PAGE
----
Last week Tony Abbott repeated one of the grand old myths of homelessness policy when he stated that homelessness is a "choice".
Speaking at the Catholic Social Services Australia national conference, he was answering a question from Sacred Heart Mission chief executive Michael Perusco about whether the Opposition would support the Federal Government’s target to reduce homelessness by 50 per cent by 2020 as his predecessor Malcolm Turnbull had done.
The answer was "no".
The suggestion that homelessness is a lifestyle choice is not new. It is typically used to explain why programs have failed or why policy makers are not willing to do more.
But for those of us who provide housing and support services to individuals and families on a daily basis, the idea of homelessness as a choice goes against everything we know and see.
To understand why it makes no sense, just ask yourself what it really means to be homeless. What is it that people are actually "choosing"? Homelessness puts people in dangerous situations where they often become victims of physical, sexual and psychological abuse. Exploitation is common, stability is lost, health deteriorates, job chances shrink, connections with social networks are broken and opportunities of every kind evaporate.
People do not live like this if they can avoid it. There are more than 100,000 Australians who endure the trauma of not having a home on any given night. To understand them properly we need to acknowledge the fine line between stable housing and no housing, and how easily ordinary people can lose their grip on home in an increasingly unaffordable housing market.
There are many reasons why individuals and families become homeless. They usually relate to a severe crisis or chronic factors followed by the failure of prevention services and the absence of alternative housing options.
In the same way, once homeless, people do not choose to remain homeless or to go through multiple episodes of homelessness. "Choice" in this context might mean homelessness on one hand versus an offer of unsafe, temporary or inappropriate accommodation. That might be yet another temporary bed, or accommodation in a dangerous environment that would worsen a health condition. A person might take up an offer of accommodation or housing initially, but without enough support of the right kind they may become homeless again. The choice a person may be offered might mean that after spending years on a waiting list they are expected to move away from family, friends, community, work and the other things that give our lives meaning.
None of these situations offer real choices.
Contrast this with another kind of choice. Imagine that a person experiencing homelessness is offered fast access to affordable high-quality housing in an area close to family, friends, employment, education, shops, entertainment and services. This person is identified as having particular support needs and is immediately linked into services to help them settle into their new housing, deal with their challenges and to identify and start planning for a future that involves new friendships, community connections, education and getting a job. The support they receive is tailored, flexible and is provided for as long as they need it.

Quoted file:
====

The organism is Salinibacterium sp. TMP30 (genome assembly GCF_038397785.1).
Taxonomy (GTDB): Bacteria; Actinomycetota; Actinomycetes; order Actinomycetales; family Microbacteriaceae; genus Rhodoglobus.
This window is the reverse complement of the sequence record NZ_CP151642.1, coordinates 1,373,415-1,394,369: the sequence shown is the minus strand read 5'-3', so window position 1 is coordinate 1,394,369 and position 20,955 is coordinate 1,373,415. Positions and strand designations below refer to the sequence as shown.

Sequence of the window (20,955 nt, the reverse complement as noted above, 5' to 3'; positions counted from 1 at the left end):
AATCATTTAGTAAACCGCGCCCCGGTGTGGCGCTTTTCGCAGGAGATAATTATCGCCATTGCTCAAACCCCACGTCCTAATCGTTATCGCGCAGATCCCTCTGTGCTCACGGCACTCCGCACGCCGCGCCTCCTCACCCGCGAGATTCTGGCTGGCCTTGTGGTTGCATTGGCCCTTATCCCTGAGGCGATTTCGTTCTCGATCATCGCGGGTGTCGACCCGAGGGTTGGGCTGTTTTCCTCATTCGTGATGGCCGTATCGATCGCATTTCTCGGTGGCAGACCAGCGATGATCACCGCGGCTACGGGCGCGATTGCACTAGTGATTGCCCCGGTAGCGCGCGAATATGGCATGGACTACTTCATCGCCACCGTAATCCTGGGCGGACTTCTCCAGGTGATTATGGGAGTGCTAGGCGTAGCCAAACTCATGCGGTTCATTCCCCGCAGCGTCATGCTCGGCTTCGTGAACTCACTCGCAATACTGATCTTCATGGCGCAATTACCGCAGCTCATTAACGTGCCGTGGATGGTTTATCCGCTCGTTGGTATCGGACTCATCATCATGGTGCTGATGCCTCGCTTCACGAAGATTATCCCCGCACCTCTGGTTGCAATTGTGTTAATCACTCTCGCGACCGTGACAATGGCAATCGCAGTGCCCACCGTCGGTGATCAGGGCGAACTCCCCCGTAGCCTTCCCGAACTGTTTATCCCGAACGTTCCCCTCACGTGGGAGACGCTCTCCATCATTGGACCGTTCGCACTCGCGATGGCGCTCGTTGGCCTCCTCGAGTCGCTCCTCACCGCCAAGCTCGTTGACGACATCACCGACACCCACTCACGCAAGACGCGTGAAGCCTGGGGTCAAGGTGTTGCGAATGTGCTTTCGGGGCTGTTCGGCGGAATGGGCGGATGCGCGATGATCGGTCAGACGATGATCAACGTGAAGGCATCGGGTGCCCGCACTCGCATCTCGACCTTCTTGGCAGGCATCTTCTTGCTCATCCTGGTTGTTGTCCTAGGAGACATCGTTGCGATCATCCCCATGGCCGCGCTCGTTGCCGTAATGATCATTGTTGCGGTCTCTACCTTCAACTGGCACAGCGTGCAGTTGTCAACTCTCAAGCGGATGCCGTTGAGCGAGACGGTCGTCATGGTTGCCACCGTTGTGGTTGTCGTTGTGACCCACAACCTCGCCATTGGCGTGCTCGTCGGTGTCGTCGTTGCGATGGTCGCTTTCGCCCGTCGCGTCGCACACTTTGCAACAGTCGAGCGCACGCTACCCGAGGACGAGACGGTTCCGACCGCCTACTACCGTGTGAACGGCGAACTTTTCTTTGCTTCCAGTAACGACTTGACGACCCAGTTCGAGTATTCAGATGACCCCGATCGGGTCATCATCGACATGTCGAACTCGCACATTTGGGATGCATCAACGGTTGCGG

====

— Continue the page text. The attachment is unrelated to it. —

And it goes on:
This second example is what real choice looks like.
Safe and stable housing is the foundation but it must be accompanied with ongoing support services so people can build a better life for themselves. Challenges like past violence or abuse, mental or physical health issues, or extreme social isolation, are major barriers to a person establishing and sustaining a viable tenancy.
The real story hiding underneath the "choice" furphy is that our society is failing to provide the housing and support people need to escape from homelessness and be in a position to make empowered choices for themselves and their families.
At the core of this is Australia’s lack of affordable housing. In 2008 The National Housing Supply Council reported "the need for an additional 251,000 rental dwellings affordable and available for lower income households" based on the 2006 Census.
To address this lack, the Nation Building Program and the National Rental Affordability Scheme launched by the Rudd Government will create many new homes, but we are yet to see guarantees that most of these will be accessible to people leaving homelessness. We are also yet to see a consistent system where all public and community housing offers are linked in with relevant support services for those who need them.
With this scheme the federal and state governments have shown historic leadership on the issue and I believe that the Prime Minister is capable of achieving his target of a 50 per cent reduction in homelessness by 2020 but it will require new policies and approaches, including state and national affordable housing strategies and a more coordinated approach to planning for future needs. The tools for success in this key national challenge are well known and understood. Nevertheless, questions remain around resourcing and how a focus on long-term housing outcomes and evidence will be put into practice.
Right now, a political debate over homelessness as a lifestyle choice is a distraction that nobody needs, least of all the 100,000 plus Australians without a safe and stable home. What we need from both sides of politics is a bi-partisan commitment to aligning every available policy mechanism, including those in the tax system, against homelessness to ensure that the 2020 targets are met.
In my 20 years working with people in housing crisis, I have not met a single person who I would describe as having chosen homelessness. When given a real choice between housing plus support or homelessness, people choose a better life every time.
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